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Hormone receptor and prematurity risk
A key hormone receptor evolved quickly as or early humans migrated from Africa, producing localized gene changes that may affect modern women’s risk of preterm birth, according to a Stanford-led study.
Physician burnout linked to medical error
The epidemic of physician burnout may be the source of even more medical errors than unsafe medical workplace conditions, a new study led by Stanford researchers has found.
Med program for teens turns 30
More than 700 students, 30 summers, zero tuition: The no-cost Stanford Medical Youth Science Program helps aspiring low-income teens begin their journey toward careers in the medical and health sciences.
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A Legacy of Innovation
First synthesis of biologically active DNA in test tube
Nobel laureate Arthur Kornberg creates a strand of biologically active DNA, paving the way for studies of genetics.
First adult human heart transplant in the United States
Norman Shumway successfully transplants a heart into 54-year-old steelworker Mike Kasperak, who survives for 14 days.
First expression of a foreign gene implanted in bacteria by recombinant DNA methods
Geneticist Stanely Cohen transfers a foreign gene into bacterial cells, which then express the gene.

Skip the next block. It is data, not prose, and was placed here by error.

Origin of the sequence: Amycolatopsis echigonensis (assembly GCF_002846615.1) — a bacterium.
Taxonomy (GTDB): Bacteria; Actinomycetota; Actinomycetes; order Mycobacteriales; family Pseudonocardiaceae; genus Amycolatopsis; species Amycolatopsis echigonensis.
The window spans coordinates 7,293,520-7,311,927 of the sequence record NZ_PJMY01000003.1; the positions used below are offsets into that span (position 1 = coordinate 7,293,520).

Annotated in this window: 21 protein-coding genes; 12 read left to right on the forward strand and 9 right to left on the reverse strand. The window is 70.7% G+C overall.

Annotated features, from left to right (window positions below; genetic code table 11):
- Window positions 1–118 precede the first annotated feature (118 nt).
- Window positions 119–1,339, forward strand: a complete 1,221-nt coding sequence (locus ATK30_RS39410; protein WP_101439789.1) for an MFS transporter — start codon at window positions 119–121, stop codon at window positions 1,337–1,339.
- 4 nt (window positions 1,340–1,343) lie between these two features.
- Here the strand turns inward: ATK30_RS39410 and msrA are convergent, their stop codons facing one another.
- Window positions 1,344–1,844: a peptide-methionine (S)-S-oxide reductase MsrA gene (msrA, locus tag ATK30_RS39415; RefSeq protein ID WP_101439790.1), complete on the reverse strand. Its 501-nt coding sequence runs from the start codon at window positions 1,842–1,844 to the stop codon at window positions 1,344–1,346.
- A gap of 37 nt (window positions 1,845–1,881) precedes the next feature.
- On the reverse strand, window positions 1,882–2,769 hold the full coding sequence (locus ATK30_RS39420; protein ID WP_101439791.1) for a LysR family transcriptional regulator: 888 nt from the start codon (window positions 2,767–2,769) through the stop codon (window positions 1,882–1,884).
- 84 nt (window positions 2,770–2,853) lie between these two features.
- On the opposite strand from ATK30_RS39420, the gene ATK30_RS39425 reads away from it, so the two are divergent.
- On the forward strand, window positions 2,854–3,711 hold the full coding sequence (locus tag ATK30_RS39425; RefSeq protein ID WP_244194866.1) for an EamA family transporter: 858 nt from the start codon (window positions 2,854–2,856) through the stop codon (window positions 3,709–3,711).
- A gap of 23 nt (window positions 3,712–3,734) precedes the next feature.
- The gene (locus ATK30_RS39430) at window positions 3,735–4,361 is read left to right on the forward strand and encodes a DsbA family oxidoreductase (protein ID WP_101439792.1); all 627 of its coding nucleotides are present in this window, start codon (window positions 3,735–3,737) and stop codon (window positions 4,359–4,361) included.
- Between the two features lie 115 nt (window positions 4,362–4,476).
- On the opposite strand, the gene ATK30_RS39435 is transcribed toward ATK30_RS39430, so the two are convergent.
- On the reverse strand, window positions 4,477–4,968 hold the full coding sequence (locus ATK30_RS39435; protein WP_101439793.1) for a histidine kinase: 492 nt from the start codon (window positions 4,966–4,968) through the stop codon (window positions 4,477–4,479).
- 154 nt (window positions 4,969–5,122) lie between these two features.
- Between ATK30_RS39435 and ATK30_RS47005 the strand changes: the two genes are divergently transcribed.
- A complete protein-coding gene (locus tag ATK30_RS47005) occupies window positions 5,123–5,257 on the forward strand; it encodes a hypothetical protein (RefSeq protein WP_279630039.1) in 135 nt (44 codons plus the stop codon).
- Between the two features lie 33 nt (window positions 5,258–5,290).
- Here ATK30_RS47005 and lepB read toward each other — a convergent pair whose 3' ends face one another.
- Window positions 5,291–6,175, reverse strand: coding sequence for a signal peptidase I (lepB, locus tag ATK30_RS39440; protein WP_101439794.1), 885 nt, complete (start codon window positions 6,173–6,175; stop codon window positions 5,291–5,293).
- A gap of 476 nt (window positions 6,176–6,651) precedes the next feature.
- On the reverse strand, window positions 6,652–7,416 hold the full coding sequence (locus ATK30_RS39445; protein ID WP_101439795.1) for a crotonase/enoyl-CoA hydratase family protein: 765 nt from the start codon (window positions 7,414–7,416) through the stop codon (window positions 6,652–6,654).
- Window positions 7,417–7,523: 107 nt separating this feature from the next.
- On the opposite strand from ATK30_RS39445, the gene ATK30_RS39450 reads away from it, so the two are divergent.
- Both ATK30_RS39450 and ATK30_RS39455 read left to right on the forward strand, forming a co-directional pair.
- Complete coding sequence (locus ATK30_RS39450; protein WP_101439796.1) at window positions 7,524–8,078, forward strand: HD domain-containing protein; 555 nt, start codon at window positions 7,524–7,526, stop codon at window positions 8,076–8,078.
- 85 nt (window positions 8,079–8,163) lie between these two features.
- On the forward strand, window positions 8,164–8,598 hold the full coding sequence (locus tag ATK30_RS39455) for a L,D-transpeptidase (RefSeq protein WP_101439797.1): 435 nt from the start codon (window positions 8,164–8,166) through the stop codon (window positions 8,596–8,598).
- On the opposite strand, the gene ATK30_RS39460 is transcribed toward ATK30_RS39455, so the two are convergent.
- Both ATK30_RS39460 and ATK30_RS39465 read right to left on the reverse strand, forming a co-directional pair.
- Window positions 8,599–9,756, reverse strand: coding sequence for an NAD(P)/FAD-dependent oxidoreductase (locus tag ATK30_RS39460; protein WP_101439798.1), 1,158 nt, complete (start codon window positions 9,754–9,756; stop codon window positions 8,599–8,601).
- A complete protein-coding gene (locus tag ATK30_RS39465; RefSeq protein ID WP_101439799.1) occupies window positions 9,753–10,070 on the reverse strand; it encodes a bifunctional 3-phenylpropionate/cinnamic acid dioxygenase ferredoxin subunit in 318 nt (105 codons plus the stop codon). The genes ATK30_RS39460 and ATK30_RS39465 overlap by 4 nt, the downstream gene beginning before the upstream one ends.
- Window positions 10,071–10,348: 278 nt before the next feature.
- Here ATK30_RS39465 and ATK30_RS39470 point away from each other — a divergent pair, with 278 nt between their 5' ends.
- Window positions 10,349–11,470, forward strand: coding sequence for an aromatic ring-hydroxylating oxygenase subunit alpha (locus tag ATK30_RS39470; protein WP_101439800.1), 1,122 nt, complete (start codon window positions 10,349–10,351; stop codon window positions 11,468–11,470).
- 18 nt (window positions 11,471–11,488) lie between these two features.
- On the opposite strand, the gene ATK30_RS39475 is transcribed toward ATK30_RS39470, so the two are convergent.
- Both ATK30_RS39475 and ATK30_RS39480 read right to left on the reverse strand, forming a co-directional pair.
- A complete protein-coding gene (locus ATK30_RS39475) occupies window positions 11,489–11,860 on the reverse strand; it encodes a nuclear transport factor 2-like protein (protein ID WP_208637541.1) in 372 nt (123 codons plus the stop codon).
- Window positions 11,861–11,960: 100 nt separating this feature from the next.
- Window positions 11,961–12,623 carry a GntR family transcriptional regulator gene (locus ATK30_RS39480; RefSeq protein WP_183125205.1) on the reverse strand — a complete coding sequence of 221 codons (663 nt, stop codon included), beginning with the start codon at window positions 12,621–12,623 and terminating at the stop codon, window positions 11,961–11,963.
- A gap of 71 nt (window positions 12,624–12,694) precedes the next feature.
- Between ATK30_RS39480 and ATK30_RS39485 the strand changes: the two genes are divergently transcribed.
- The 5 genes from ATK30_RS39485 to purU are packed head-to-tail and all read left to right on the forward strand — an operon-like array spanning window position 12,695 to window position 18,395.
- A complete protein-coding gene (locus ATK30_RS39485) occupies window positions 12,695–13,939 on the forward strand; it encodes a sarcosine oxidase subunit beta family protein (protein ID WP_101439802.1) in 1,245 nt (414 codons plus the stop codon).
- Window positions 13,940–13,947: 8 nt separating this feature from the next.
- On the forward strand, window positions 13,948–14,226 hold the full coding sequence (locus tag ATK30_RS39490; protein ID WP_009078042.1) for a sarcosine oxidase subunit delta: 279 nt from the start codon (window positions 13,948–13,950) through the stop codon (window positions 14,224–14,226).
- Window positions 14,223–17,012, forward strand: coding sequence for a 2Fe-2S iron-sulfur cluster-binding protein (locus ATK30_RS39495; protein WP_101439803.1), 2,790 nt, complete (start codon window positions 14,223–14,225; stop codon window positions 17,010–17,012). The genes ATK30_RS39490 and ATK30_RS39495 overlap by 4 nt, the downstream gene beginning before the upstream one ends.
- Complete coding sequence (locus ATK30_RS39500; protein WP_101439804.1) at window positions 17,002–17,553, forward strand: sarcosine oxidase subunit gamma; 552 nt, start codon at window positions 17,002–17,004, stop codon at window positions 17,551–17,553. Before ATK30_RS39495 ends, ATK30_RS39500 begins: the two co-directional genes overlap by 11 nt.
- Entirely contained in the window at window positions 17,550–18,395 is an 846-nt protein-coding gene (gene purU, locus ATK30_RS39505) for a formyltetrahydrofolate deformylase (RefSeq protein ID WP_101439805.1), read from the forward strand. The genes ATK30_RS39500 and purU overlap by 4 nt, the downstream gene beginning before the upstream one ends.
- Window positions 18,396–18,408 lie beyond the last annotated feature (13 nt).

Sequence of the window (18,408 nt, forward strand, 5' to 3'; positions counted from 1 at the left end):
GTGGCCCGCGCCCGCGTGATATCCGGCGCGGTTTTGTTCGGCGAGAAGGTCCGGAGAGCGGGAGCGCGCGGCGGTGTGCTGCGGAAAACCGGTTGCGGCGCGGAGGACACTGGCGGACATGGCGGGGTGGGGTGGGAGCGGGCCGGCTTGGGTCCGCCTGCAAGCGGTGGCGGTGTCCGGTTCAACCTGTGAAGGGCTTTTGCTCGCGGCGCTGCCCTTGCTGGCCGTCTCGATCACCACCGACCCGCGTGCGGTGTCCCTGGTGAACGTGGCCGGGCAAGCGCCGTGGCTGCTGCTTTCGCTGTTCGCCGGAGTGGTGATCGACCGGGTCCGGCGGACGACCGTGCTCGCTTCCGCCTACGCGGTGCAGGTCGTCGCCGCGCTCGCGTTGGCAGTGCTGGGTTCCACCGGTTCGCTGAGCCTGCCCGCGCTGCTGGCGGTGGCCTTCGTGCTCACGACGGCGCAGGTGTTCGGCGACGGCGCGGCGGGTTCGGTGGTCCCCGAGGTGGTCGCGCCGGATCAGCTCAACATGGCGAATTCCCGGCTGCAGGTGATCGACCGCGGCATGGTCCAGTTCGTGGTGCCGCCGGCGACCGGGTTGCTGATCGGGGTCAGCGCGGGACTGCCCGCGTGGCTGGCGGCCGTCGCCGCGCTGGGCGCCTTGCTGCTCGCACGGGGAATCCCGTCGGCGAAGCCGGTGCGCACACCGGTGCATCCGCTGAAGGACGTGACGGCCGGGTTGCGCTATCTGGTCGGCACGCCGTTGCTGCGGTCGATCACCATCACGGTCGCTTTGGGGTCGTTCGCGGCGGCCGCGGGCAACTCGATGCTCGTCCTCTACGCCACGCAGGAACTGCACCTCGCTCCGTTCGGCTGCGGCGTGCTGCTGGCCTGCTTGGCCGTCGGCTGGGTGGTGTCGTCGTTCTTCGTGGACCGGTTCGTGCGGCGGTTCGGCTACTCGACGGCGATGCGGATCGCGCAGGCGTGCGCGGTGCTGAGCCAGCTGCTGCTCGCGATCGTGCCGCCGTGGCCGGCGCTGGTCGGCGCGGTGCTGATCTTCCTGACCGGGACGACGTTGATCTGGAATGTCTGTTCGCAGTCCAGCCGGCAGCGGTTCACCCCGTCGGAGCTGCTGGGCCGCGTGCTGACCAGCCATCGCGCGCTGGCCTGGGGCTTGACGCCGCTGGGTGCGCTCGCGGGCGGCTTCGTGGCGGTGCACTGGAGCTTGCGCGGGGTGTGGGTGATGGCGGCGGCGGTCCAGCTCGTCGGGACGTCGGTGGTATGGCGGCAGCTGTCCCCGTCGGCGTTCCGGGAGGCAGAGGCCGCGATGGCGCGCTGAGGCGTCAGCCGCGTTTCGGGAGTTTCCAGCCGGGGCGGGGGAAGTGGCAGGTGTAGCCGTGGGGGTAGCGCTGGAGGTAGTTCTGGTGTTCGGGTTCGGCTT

First successful human combined heart/lung transplant in the world (fourth attempted worldwide)
Mary Gohlke receives the world's first combined heart and lung transplant in a landmark operation led by surgeon Bruce Reitz.
Isolation of a gene coding for part of the T-cell receptor, a key to the immune system’s function
Immunologist Mark Davis characterizes the T-cell receptor, believed to regulate the body's response to infectious agents and cancerous diseases.
Isolation of pure hematopoietic stem cells from mice
Pathologist Irving Weissman isolates a rare mouse cell, known as the hematopoetic stem cell, which gives rise to all the cells of the blood and immune systems.
First use of gene expression profiling to predict cancer outcomes
Application and expansion of optogenetics, a technique to control brain cell activity with light
Bioengineer Karl Deisseroth and his team develop a technique known as optogenetics that allows them to genetically alter brain cell activity in mice with light.